The times are a-changin’ in the NBA, and so are the rules.
The NBA Board of Governors has approved three rule changes for the upcoming season, and we’ve gathered everything you need to know before they take effect on opening night.
Resetting the shot clock to 14 seconds
The shot clock will now reset to 14 seconds — instead of 24 seconds — in these three situations:
- After an offensive rebound of a missed field goal or free throw that hit the rim
- After a loose ball foul is called on the defensive team immediately following a missed field goal or free throw that hit the rim
- After the offensive team gets possession of the ball after it goes out of bounds immediately following a missed field goal or free throw that hit the rim.
This rule is designed to speed up the game, and the NBA is hardly the first to implement it.
FIBA made the change in 2014 and the WNBA followed suit in 2016.
Simplifying clear path fouls
Defining a clear path foul has always been a messy business.
As a result, the NBA has established a fresh list of requirements which must be fulfilled for a clear path foul to be called.
This makes calling such a foul a much more black and white process, rather than that expansive grey area which existed in the past.
Those requirements are:
- The ball is ahead of the tip of the circle in the backcourt
- No defender is ahead of the offensive player with the transition scoring opportunity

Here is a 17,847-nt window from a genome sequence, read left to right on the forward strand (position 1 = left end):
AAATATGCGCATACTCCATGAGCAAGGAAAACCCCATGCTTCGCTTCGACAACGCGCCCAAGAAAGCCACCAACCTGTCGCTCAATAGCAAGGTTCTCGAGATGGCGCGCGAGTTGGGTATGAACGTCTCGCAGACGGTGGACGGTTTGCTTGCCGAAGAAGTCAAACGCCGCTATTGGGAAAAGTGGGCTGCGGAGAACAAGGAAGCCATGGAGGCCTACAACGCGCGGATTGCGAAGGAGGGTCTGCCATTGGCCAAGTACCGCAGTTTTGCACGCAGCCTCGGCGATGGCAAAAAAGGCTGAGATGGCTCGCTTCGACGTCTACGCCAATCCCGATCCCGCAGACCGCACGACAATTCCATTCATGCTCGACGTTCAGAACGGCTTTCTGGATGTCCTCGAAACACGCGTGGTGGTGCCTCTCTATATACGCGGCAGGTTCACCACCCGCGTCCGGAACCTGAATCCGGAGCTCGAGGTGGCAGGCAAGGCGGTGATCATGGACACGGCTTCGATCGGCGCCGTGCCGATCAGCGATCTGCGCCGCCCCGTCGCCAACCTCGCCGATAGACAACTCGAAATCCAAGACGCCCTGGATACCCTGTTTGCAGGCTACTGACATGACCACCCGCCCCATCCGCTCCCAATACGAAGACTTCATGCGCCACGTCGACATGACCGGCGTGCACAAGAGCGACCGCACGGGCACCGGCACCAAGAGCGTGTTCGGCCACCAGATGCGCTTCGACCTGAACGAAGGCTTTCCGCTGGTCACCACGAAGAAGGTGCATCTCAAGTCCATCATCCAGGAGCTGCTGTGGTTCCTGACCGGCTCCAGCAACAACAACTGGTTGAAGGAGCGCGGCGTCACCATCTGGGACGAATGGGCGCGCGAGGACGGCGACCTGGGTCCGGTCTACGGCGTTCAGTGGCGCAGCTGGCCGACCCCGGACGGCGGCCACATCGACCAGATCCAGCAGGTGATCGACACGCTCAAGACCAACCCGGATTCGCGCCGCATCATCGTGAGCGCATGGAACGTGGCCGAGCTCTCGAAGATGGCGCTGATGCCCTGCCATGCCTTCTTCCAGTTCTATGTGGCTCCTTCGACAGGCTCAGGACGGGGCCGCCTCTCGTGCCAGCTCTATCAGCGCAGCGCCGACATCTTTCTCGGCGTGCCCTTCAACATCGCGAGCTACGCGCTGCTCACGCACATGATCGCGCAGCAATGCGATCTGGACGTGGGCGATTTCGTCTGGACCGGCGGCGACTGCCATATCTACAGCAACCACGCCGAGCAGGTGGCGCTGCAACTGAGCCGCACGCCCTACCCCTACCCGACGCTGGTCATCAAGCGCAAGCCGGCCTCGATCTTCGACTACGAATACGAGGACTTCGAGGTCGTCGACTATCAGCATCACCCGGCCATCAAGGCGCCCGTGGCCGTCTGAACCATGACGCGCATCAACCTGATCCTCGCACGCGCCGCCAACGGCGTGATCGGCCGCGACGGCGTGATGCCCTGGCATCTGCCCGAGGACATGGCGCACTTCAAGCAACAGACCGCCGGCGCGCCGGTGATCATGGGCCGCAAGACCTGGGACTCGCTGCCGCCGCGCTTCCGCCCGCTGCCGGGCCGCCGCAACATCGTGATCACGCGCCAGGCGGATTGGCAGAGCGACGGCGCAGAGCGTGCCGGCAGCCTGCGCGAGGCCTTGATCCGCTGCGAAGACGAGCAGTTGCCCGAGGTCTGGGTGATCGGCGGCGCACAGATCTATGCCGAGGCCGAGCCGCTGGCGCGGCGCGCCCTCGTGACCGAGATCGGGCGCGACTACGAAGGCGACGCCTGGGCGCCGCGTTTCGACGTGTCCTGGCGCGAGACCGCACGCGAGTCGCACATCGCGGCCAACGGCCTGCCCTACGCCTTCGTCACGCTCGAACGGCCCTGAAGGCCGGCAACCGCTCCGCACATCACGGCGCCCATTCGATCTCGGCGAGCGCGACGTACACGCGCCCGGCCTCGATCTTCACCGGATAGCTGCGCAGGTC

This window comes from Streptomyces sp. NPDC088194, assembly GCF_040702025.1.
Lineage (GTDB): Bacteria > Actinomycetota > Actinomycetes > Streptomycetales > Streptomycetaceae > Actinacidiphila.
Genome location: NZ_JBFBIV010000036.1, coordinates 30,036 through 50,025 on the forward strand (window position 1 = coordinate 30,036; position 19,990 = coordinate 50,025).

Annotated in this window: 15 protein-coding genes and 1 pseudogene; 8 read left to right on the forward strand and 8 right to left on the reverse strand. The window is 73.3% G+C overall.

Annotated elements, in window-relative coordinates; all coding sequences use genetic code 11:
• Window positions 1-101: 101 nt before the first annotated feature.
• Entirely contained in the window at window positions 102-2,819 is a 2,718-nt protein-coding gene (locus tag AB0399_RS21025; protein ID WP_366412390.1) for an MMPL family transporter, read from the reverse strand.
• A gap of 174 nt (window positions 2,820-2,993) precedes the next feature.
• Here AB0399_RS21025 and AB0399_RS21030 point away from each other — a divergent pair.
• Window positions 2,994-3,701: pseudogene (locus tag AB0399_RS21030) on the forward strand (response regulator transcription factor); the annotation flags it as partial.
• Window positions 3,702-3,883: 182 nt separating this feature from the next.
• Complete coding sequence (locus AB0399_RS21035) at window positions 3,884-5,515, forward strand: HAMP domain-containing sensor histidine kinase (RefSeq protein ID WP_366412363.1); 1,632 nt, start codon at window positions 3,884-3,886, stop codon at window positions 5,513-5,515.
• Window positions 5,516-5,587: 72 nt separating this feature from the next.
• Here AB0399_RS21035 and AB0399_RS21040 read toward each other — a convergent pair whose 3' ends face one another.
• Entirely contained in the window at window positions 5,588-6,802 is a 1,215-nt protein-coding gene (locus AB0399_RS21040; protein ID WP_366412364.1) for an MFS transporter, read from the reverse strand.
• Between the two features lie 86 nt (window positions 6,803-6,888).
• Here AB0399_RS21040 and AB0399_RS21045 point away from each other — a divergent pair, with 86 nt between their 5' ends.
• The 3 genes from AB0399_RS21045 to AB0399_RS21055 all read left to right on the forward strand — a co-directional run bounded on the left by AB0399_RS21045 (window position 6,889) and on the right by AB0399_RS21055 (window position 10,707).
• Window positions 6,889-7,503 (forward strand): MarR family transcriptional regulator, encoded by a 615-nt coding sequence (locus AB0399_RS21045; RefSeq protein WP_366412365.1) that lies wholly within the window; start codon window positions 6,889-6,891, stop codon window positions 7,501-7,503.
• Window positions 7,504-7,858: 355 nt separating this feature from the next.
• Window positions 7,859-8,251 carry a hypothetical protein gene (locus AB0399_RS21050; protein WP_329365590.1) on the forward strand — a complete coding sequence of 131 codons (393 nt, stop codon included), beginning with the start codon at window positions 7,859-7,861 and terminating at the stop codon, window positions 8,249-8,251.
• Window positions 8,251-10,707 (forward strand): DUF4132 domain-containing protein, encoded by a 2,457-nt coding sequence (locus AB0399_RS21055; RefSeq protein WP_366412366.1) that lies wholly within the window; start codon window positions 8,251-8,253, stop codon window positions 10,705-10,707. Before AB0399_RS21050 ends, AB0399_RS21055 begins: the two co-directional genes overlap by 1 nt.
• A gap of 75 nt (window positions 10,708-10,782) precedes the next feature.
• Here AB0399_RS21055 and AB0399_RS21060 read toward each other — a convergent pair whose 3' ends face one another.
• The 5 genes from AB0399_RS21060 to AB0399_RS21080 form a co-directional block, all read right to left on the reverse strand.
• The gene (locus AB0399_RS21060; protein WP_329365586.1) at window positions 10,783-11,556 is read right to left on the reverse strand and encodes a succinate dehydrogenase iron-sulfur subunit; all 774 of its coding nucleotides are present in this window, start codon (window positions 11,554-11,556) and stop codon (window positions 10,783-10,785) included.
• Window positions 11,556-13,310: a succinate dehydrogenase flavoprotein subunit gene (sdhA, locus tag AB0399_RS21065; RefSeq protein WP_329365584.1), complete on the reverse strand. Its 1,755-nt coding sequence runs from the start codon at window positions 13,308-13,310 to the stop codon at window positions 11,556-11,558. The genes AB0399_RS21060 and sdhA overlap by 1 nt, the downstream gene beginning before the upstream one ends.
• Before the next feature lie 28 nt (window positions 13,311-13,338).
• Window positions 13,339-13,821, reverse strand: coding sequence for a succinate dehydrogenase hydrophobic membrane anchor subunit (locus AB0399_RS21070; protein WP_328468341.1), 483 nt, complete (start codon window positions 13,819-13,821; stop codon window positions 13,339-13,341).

- The player with the transition scoring opportunity is in control of the ball
- The foul deprives his team of an opportunity to score.
This video further breaks down the change.
The NBA Board of Governors today unanimously approved rules changes in advance of the 2018-19 season. This includes a simplification of the clear path foul rule. To view examples of the clear path foul rule simplification, see the video below. pic.twitter.com/HQjJCqK5rv
— NBA Official (@NBAOfficial) September 21, 2018
Expanded definition of the “hostile act” rule
The definition of a “hostile act” has been expanded to provide referees with greater freedom to use instant replay in determining what level of punishment should be handed out.
The NBA didn’t provide any further information in its release, but you can expect the officials to be particularly thorough when it comes to this part of the rulebook.
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